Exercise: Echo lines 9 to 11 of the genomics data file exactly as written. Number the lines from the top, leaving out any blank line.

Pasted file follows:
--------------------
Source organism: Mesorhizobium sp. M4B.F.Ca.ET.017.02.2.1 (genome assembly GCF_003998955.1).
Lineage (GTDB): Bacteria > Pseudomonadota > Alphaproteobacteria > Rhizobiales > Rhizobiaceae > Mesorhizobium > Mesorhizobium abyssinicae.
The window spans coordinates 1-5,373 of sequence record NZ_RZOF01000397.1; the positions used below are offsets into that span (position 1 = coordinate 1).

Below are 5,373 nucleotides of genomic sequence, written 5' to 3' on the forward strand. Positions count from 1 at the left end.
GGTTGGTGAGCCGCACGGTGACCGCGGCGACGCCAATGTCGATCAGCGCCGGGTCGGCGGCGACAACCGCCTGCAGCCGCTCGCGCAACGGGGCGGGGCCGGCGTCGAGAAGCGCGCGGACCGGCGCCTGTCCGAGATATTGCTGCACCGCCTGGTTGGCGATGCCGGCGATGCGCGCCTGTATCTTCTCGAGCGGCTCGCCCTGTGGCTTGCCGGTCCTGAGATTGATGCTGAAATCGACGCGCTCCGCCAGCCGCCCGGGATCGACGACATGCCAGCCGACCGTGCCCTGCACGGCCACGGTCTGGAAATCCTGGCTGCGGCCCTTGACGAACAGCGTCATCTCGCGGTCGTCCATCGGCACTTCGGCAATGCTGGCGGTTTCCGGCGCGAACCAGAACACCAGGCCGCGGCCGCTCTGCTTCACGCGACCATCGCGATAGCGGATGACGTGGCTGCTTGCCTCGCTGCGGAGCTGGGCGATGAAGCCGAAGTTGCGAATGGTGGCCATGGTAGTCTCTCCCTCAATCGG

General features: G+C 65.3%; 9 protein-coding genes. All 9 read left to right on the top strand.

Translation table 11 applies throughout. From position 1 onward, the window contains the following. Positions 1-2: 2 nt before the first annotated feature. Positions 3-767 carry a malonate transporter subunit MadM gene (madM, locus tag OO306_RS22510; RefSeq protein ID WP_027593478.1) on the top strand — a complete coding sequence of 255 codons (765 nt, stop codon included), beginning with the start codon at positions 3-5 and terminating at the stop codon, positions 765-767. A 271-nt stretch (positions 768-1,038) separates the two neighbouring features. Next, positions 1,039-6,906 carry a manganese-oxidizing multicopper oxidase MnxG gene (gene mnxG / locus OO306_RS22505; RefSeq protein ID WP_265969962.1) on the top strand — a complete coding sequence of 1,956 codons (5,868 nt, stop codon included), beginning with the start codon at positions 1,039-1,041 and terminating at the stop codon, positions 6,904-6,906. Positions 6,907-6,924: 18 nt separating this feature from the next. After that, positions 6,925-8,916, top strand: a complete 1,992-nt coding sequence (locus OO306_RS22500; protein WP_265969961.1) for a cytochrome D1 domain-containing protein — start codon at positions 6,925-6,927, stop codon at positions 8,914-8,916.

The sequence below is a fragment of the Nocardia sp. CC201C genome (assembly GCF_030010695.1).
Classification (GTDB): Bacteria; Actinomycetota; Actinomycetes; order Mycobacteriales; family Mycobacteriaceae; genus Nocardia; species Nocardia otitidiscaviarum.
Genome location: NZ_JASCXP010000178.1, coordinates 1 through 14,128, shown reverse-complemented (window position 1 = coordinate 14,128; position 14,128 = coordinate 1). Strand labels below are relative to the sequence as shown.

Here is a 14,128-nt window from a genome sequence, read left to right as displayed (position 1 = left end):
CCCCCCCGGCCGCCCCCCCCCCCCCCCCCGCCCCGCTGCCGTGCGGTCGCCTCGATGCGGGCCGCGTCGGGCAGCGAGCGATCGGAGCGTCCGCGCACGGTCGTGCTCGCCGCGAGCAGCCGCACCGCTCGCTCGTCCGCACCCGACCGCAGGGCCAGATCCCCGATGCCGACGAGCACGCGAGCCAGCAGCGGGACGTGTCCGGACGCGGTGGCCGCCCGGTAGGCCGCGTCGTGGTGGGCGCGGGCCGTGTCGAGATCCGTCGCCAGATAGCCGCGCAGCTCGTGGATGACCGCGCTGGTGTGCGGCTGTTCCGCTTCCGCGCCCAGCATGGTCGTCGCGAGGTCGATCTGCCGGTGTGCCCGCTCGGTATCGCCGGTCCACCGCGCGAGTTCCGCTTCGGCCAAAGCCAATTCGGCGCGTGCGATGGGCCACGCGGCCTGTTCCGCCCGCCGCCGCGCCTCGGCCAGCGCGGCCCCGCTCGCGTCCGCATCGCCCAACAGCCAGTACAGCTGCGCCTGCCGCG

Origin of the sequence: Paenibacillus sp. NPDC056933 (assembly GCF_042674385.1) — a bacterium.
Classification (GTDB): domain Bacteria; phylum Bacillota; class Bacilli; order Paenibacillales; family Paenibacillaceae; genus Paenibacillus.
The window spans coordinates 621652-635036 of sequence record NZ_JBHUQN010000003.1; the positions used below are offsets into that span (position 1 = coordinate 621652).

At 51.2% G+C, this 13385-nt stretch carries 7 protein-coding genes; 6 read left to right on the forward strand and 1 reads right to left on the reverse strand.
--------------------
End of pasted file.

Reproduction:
Classification (GTDB): Bacteria; Actinomycetota; Actinomycetes; order Mycobacteriales; family Mycobacteriaceae; genus Nocardia; species Nocardia otitidiscaviarum.
Genome location: NZ_JASCXP010000178.1, coordinates 1 through 14,128, shown reverse-complemented (window position 1 = coordinate 14,128; position 14,128 = coordinate 1). Strand labels below are relative to the sequence as shown.

Here is a 14,128-nt window from a genome sequence, read left to right as displayed (position 1 = left end):